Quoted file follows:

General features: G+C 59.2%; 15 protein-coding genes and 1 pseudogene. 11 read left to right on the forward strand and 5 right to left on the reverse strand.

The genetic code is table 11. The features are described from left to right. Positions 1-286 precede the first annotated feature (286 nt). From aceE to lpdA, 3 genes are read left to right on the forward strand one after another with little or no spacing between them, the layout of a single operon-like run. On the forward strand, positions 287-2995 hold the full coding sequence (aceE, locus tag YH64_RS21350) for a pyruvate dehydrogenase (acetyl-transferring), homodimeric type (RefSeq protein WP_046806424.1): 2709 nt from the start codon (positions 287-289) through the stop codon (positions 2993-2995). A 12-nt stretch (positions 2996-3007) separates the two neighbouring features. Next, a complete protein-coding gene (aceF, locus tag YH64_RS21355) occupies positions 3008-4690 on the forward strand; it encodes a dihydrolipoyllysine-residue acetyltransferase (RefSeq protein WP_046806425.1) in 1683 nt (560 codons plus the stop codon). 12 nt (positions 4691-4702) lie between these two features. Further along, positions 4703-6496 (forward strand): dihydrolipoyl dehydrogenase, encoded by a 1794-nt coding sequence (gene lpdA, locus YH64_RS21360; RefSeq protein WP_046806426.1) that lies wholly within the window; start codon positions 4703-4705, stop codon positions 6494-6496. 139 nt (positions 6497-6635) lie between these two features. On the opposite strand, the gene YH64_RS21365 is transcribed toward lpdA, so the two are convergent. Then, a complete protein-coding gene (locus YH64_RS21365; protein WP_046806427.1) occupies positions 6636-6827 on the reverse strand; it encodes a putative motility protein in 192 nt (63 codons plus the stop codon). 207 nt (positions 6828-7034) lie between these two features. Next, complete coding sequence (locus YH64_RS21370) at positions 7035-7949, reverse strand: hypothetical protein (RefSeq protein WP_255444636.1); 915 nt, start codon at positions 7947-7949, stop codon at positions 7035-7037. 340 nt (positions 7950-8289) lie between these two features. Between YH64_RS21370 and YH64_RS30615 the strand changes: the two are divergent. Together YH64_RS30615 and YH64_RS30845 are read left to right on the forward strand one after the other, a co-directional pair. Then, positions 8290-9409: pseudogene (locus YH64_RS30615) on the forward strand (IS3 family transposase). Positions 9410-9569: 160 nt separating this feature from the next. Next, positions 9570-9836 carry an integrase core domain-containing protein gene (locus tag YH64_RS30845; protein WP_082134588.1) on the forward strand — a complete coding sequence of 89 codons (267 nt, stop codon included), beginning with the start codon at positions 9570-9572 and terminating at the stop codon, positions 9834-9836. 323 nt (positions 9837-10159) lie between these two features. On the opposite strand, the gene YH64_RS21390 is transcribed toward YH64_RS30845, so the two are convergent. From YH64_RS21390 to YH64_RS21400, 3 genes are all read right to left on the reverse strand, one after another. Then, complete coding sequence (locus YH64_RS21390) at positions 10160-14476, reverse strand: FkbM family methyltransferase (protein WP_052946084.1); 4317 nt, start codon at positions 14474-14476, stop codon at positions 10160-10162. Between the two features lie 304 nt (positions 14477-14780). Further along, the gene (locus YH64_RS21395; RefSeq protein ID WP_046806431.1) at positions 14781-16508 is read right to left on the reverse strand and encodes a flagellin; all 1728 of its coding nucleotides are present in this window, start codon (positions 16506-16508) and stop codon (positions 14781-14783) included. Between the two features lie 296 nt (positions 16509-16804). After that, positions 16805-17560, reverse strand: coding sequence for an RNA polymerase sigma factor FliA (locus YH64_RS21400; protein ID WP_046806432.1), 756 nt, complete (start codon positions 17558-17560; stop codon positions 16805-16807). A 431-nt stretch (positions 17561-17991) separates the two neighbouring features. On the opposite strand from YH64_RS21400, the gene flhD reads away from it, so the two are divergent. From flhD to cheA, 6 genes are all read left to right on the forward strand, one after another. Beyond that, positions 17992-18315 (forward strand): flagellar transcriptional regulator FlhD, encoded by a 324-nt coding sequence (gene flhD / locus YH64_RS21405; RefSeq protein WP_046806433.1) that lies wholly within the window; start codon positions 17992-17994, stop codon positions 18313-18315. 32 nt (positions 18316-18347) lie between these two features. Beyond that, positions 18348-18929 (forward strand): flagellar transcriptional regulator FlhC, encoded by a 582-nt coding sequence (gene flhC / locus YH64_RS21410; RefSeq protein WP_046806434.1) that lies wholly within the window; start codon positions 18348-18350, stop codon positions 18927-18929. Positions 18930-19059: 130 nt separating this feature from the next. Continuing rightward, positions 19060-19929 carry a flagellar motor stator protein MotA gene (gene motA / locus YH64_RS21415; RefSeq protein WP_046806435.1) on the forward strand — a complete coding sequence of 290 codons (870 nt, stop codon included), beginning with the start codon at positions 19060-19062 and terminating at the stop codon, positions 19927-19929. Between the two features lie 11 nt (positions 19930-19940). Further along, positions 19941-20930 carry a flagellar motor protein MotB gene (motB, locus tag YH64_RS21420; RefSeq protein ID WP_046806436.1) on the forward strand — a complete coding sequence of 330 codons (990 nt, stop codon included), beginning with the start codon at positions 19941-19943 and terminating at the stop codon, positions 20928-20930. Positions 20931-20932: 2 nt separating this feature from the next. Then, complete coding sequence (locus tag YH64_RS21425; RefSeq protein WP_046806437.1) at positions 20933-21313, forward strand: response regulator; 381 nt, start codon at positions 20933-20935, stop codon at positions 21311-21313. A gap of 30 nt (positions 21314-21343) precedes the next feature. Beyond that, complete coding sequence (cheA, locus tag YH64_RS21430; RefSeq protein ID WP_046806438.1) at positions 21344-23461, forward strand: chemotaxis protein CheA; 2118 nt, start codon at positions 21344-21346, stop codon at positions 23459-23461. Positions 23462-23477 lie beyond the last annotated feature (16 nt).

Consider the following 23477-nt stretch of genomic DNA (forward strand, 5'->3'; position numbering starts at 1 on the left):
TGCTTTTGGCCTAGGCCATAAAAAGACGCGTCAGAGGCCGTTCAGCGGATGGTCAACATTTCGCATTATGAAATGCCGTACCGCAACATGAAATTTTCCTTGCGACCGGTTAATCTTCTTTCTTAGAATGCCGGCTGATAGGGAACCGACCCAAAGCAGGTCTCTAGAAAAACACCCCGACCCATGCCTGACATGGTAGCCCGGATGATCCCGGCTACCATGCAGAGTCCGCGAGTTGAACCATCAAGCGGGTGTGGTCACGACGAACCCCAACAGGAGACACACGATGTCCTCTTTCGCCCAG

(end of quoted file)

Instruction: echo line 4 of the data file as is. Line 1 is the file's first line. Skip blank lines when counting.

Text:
TGCTTTTGGCCTAGGCCATAAAAAGACGCGTCAGAGGCCGTTCAGCGGATGGTCAACATTTCGCATTATGAAATGCCGTACCGCAACATGAAATTTTCCTTGCGACCGGTTAATCTTCTTTCTTAGAATGCCGGCTGATAGGGAACCGACCCAAAGCAGGTCTCTAGAAAAACACCCCGACCCATGCCTGACATGGTAGCCCGGATGATCCCGGCTACCATGCAGAGTCCGCGAGTTGAACCATCAAGCGGGTGTGGTCACGACGAACCCCAACAGGAGACACACGATGTCCTCTTTCGCCCAG